Sexual Harassment Settlements Increase in 2019
February 3, 2020
Genevieve Carlton, Ph.D
In the past two years, the EEOC has seen a 50% increase in monetary benefits recovered in sexual harassment claims.
In January 2020, the U.S. Equal Employment Opportunity Commission released statistics on sexual harassment allegations in 2019. Although the total number of allegations decreased slightly from 2018 to 2019, the monetary benefits recovered by the EEOC set a new record.
In 2019, the EEOC recovered $68.2 million in monetary benefits for victims of sexual harassment. This represents a significant increase over the $56.6 million recovered in 2018. The EEOC data does not include sexual harassment settlements obtained through litigation.
From 2010-2017, the monetary recoveries from EEOC sexual harassment allegations remained generally steady. In 2010, the EEOC recovered $41.2 million from sexual harassment allegations. That number dropped to $35 million by 2014 before rebounding to $46.3 million in 2017.
Since 2017, the amount recovered by the EEOC has increased by nearly $22 million. This represents an almost 50% increase in two years.
The EEOC data only reports money recovered during the EEOC process, while excluding money obtained through litigation. As a result, the total damages paid to victims of sexual harassment who file through the EEOC are higher than the $68.2 million reported for 2019. In 2018, for example, the EEOC recovered nearly $70 million for victims of sexual harassment through administrative enforcement and litigation.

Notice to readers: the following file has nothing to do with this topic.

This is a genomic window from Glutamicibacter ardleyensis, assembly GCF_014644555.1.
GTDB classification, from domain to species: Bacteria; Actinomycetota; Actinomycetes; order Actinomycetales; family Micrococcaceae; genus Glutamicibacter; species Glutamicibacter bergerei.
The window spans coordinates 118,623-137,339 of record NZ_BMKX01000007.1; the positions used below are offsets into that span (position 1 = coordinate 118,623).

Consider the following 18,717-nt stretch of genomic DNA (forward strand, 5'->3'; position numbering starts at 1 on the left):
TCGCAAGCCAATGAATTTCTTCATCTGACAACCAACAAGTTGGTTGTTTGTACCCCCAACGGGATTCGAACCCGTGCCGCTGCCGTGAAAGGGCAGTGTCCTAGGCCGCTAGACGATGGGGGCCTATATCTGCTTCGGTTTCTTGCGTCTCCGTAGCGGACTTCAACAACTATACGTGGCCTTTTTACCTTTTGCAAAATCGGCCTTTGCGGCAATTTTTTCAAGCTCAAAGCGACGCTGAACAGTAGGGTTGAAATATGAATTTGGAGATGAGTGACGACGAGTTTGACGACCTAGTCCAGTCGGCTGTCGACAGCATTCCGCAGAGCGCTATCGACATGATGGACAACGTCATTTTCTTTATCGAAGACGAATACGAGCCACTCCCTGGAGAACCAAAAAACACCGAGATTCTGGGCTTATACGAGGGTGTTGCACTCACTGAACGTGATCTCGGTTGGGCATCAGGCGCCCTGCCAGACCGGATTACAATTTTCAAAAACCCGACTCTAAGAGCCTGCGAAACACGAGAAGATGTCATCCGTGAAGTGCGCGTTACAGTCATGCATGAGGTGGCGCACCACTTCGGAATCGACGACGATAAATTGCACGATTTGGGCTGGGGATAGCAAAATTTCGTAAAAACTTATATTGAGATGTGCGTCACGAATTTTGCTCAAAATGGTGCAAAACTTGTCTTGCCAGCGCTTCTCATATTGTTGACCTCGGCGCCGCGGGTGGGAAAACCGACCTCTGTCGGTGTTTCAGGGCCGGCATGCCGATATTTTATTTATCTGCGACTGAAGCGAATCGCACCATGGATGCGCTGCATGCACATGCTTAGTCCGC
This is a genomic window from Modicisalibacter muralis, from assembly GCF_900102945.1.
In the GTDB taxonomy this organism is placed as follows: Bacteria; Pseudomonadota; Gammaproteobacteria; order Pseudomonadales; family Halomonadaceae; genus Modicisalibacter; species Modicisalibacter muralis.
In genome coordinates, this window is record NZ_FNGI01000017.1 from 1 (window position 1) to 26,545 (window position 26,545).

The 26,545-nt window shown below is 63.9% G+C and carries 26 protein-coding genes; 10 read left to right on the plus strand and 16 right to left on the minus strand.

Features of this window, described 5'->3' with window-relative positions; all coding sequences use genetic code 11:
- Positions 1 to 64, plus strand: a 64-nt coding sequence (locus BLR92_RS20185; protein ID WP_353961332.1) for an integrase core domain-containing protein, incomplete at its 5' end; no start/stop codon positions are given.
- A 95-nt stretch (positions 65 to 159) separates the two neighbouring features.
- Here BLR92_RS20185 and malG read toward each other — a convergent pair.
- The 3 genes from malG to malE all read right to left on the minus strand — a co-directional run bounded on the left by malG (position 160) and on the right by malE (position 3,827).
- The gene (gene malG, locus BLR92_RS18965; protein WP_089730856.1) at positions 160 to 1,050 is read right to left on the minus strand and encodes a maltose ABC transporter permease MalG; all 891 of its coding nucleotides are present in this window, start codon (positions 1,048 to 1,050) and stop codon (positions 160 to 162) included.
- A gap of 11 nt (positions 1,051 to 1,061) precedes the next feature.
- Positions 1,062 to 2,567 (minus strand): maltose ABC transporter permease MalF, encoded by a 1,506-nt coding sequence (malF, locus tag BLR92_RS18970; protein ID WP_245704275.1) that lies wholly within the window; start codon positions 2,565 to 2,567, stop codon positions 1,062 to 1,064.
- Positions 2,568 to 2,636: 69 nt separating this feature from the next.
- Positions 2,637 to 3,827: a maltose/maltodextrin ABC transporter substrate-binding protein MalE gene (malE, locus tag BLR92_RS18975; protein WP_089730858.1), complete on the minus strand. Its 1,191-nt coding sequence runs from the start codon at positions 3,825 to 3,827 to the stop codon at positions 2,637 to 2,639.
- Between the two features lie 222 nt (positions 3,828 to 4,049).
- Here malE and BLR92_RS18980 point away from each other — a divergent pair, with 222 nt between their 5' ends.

The increase in monetary recoveries occurred while the total number of sexual harassment claims decreased. In 2018, the EEOC received 13,055 allegations of sexual harassment, while in 2019 the EEOC received 12,739 allegations.
The EEOC accepts complaints through its website, by mail or by phone. You can also file a complaint in person at an EEOC office or a state or local Fair Employment Practice Agency.
After accepting a complaint, the EEOC conducts an investigation. As part of the process, the employee and employer may work with an EEOC mediator to enforce the law and reach an agreement. If the investigation uncovers a legal violation, the EEOC will pursue a settlement with the employer. The settlement can include compensatory and punitive damages.
However, in addition to the administrative enforcement mechanisms of the EEOC, victims of sexual harassment can also file a lawsuit. If the EEOC investigation takes more than 180 days or cannot determine whether the employer violated the law, victims can file a lawsuit.
An employment lawyer can help victims of sexual harassment file an EEOC complaint and navigate the process.